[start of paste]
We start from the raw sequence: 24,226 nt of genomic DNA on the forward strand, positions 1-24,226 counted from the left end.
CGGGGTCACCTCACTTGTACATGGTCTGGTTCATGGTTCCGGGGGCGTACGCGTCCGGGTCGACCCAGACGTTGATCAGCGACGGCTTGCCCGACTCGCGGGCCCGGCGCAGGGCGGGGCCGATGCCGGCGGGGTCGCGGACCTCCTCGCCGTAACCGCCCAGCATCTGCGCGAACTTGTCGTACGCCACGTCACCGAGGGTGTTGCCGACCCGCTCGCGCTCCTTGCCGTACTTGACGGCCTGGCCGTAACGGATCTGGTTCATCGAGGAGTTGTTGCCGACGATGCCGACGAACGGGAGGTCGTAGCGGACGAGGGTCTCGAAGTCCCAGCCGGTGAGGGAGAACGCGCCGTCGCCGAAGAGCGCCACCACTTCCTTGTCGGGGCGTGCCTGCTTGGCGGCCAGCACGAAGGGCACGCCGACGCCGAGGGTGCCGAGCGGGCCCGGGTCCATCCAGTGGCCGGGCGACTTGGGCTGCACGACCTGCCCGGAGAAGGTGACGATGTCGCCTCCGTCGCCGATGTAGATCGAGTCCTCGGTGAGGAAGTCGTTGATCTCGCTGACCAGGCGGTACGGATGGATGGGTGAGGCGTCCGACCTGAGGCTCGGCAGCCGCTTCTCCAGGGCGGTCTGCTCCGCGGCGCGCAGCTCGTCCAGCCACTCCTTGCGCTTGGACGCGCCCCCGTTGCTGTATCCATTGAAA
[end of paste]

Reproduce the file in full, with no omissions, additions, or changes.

We start from the raw sequence: 24,226 nt of genomic DNA on the forward strand, positions 1-24,226 counted from the left end.
CGGGGTCACCTCACTTGTACATGGTCTGGTTCATGGTTCCGGGGGCGTACGCGTCCGGGTCGACCCAGACGTTGATCAGCGACGGCTTGCCCGACTCGCGGGCCCGGCGCAGGGCGGGGCCGATGCCGGCGGGGTCGCGGACCTCCTCGCCGTAACCGCCCAGCATCTGCGCGAACTTGTCGTACGCCACGTCACCGAGGGTGTTGCCGACCCGCTCGCGCTCCTTGCCGTACTTGACGGCCTGGCCGTAACGGATCTGGTTCATCGAGGAGTTGTTGCCGACGATGCCGACGAACGGGAGGTCGTAGCGGACGAGGGTCTCGAAGTCCCAGCCGGTGAGGGAGAACGCGCCGTCGCCGAAGAGCGCCACCACTTCCTTGTCGGGGCGTGCCTGCTTGGCGGCCAGCACGAAGGGCACGCCGACGCCGAGGGTGCCGAGCGGGCCCGGGTCCATCCAGTGGCCGGGCGACTTGGGCTGCACGACCTGCCCGGAGAAGGTGACGATGTCGCCTCCGTCGCCGATGTAGATCGAGTCCTCGGTGAGGAAGTCGTTGATCTCGCTGACCAGGCGGTACGGATGGATGGGTGAGGCGTCCGACCTGAGGCTCGGCAGCCGCTTCTCCAGGGCGGTCTGCTCCGCGGCGCGCAGCTCGTCCAGCCACTCCTTGCGCTTGGACGCGCCCCCGTTGCTGTATCCATTGAAA